Why is it SO amusing when we read a translation from Chinese that involves the letter 'R' instead of 'L'?
I bought a lock recently, and I'll freely admit I purchased it only because the name on the box made me feel happy.Frying dragon. I had visions of a cute little children's story about a lonely dragon who succeeds in becoming Mr Popularity by frying up foods for the local villagers who haven't invented fire yet.
Or a dragon who doesn't like raw food and invents a method of heating up a giant pan so he can fry up a giant hamburger.
The possibilities are endless.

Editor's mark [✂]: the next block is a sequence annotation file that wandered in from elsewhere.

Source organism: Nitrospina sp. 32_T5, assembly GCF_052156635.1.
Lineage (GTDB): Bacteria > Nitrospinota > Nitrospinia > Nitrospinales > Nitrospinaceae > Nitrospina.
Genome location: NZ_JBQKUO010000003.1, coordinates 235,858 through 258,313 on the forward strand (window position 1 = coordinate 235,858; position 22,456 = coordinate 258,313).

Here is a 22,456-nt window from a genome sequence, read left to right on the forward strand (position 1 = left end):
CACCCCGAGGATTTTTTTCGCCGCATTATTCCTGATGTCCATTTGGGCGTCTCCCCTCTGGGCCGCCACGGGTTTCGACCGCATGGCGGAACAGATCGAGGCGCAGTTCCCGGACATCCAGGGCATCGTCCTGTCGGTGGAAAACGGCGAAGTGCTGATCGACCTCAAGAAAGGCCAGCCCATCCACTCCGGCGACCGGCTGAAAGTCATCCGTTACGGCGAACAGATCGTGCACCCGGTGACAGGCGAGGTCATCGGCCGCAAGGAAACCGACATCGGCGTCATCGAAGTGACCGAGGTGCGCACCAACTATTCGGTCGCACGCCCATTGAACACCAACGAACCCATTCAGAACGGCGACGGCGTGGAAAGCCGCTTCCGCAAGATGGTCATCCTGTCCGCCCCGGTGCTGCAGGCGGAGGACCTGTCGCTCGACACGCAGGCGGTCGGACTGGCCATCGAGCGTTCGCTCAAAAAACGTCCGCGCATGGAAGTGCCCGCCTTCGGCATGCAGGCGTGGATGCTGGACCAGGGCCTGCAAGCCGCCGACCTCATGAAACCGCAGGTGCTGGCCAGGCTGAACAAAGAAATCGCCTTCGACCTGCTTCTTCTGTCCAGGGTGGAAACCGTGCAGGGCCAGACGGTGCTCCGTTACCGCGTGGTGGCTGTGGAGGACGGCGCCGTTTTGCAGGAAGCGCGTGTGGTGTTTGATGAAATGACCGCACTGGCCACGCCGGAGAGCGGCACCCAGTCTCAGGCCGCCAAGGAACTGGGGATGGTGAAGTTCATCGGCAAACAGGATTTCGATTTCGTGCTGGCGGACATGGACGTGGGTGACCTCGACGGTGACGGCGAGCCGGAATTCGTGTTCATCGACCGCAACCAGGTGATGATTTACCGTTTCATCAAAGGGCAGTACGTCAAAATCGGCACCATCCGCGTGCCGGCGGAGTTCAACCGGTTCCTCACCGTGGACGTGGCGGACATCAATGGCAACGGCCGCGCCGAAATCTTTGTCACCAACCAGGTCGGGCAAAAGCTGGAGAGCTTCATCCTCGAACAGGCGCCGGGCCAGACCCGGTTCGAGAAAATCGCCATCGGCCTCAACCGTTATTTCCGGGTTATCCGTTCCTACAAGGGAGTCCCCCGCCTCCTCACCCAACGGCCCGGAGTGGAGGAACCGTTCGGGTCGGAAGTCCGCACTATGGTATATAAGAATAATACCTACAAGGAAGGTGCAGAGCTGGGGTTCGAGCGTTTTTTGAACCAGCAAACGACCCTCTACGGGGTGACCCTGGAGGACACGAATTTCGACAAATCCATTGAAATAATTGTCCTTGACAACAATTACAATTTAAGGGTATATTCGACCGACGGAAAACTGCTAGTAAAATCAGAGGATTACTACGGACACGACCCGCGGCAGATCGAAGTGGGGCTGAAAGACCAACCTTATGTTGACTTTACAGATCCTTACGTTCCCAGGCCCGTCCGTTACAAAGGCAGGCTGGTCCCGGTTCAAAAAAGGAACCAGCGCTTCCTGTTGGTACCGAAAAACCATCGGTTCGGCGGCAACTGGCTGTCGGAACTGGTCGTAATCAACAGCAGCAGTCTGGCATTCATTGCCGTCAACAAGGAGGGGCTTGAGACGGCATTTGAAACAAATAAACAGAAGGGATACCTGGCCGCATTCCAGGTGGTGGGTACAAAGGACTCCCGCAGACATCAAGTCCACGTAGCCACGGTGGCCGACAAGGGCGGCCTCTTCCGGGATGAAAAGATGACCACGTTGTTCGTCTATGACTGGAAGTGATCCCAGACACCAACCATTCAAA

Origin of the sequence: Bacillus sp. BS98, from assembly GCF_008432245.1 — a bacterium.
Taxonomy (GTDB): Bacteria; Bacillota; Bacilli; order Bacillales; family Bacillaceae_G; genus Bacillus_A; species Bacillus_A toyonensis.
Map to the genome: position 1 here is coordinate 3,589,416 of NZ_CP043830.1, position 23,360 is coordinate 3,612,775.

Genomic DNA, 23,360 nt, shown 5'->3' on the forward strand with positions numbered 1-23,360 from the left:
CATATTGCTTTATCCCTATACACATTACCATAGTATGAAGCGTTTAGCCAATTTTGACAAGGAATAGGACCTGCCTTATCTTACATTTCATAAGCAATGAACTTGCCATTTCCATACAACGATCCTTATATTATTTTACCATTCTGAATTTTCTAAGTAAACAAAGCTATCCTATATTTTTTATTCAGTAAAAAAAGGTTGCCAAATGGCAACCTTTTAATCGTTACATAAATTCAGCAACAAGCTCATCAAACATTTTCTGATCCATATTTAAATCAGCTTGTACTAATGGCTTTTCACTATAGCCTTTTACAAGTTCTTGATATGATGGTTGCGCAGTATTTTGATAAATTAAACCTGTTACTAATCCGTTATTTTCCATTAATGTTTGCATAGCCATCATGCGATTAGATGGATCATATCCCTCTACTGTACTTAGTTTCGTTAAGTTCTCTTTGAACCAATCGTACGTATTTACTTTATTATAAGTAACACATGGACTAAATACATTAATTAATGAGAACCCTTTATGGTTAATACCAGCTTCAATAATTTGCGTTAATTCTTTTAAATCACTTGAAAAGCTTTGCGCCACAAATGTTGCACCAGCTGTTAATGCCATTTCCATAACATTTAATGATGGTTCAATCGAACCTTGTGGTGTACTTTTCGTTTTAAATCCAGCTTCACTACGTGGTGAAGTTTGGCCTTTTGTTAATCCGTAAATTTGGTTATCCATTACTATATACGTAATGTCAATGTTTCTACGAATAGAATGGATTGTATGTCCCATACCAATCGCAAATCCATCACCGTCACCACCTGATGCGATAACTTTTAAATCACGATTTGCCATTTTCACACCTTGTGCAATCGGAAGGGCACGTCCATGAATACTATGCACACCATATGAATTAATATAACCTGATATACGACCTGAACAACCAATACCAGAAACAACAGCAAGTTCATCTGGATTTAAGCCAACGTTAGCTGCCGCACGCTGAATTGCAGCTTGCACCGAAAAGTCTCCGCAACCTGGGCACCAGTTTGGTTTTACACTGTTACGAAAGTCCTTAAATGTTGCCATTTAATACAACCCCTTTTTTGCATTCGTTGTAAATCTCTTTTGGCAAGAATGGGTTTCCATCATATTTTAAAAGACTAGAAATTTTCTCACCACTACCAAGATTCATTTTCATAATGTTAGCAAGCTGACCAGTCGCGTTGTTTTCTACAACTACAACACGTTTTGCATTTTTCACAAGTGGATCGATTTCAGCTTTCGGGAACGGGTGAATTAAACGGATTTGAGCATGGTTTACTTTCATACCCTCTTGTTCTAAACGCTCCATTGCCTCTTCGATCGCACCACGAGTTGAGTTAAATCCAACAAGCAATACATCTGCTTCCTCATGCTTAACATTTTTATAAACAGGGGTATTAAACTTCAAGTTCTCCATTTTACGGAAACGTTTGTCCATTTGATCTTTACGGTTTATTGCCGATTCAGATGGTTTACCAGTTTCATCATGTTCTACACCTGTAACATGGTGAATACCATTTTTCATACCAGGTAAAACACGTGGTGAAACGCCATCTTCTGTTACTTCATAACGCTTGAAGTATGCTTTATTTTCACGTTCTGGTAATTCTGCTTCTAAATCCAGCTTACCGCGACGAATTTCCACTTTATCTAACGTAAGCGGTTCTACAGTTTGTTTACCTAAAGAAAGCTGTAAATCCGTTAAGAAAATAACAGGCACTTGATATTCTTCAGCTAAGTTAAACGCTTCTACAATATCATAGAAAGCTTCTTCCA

A search of the internet actually finds sites called Frying Dragon, but I hesitate to put links here as they seem to be unusual sites.
A Chinese colleague translated the paper insert in the box, and told me the fifth and sixth characters in the last line (飞龙) say flying dragon in English.
What a pity the company didn't check the work of their translator. On the other hand, their amusing mistranslation has resulted in one more sale. I don't need this lock. But I bought it.
The question of translating brand names between two such different languages and cultures presents its own problems - I read with great interest an article on this topic.